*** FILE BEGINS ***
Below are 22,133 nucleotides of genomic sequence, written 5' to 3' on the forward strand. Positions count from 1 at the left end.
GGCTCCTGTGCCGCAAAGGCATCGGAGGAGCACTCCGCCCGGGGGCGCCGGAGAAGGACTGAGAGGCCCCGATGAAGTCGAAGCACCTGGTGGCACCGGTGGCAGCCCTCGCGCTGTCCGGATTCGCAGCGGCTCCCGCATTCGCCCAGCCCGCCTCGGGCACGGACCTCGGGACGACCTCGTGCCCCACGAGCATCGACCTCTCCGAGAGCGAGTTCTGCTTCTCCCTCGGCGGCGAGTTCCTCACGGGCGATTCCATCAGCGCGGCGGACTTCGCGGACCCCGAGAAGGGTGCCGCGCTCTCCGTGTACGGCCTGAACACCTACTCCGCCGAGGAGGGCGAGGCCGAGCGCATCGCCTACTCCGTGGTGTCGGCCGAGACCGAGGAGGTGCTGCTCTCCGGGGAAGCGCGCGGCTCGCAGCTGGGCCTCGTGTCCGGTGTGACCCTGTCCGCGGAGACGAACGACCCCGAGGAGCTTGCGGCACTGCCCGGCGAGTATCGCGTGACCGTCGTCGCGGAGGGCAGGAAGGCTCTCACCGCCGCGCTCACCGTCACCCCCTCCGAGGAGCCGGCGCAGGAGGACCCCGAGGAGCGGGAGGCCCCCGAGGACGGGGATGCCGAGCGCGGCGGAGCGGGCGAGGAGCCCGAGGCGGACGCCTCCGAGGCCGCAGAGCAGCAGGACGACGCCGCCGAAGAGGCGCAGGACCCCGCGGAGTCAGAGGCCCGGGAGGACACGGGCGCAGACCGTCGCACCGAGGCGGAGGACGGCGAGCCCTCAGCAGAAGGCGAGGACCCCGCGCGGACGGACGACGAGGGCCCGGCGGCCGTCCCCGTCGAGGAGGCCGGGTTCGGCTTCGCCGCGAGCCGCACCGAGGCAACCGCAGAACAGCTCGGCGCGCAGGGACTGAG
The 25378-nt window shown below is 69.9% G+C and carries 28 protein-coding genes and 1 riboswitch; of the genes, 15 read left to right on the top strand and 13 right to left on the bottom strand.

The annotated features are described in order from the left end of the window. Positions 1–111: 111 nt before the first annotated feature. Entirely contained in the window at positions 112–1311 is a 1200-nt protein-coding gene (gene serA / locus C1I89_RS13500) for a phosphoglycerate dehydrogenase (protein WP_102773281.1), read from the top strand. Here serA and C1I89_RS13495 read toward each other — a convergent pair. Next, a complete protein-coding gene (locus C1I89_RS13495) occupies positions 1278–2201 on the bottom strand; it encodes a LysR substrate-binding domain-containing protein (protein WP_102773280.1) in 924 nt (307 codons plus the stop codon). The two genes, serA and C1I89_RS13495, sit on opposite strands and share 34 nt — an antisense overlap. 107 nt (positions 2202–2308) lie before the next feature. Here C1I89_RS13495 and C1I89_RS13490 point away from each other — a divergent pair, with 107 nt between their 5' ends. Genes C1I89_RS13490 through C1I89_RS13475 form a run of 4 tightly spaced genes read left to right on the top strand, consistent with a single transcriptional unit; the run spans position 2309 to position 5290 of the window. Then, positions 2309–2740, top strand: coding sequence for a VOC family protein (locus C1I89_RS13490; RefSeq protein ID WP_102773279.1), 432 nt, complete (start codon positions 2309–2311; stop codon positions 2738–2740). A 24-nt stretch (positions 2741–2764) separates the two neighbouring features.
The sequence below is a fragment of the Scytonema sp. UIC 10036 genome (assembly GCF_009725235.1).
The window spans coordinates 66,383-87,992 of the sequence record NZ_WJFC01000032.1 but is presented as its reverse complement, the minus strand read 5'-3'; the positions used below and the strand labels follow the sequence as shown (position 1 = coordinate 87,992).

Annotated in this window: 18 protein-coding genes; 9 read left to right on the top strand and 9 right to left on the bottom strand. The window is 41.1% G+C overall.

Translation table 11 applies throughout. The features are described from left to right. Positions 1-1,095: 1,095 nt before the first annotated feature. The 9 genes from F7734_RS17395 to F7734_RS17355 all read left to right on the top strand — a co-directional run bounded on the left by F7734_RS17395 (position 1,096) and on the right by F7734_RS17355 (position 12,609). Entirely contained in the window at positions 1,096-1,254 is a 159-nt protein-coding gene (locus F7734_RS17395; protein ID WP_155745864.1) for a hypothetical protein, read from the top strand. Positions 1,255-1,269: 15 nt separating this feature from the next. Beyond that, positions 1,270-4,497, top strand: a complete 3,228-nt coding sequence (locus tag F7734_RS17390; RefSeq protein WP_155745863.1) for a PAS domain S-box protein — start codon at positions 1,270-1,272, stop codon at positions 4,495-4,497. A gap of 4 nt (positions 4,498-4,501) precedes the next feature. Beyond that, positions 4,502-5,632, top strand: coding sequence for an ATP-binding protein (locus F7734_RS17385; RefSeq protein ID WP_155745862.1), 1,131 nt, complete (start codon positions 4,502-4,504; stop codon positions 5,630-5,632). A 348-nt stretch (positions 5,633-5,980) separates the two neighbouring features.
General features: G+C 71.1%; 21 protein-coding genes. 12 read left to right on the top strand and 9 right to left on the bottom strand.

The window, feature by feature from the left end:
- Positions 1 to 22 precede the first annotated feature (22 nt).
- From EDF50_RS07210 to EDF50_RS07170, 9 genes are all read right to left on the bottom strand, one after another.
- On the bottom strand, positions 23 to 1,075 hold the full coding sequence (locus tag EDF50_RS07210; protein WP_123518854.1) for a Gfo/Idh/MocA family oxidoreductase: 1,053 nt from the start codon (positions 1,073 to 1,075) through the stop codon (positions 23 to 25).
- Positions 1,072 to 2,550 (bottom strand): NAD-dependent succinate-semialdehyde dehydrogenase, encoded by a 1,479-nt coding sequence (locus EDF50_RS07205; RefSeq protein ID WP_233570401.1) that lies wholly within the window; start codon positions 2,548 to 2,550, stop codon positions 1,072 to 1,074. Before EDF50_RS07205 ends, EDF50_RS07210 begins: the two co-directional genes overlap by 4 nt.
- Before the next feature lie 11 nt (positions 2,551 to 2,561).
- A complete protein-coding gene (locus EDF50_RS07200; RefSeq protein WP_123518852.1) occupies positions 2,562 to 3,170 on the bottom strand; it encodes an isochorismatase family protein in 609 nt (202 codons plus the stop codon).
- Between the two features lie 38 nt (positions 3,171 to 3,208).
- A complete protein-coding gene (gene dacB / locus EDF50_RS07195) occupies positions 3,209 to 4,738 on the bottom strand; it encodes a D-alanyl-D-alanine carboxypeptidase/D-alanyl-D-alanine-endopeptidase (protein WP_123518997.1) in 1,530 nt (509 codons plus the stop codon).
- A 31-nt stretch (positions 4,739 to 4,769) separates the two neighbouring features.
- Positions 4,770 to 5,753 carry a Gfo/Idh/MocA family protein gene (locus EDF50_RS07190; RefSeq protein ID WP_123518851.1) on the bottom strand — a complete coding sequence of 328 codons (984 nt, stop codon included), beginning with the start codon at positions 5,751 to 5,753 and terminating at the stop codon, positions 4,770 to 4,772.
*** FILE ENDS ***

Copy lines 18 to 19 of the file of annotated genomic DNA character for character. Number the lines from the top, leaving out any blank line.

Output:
- A complete protein-coding gene (gene dacB / locus EDF50_RS07195) occupies positions 3,209 to 4,738 on the bottom strand; it encodes a D-alanyl-D-alanine carboxypeptidase/D-alanyl-D-alanine-endopeptidase (protein WP_123518997.1) in 1,530 nt (509 codons plus the stop codon).
- A 31-nt stretch (positions 4,739 to 4,769) separates the two neighbouring features.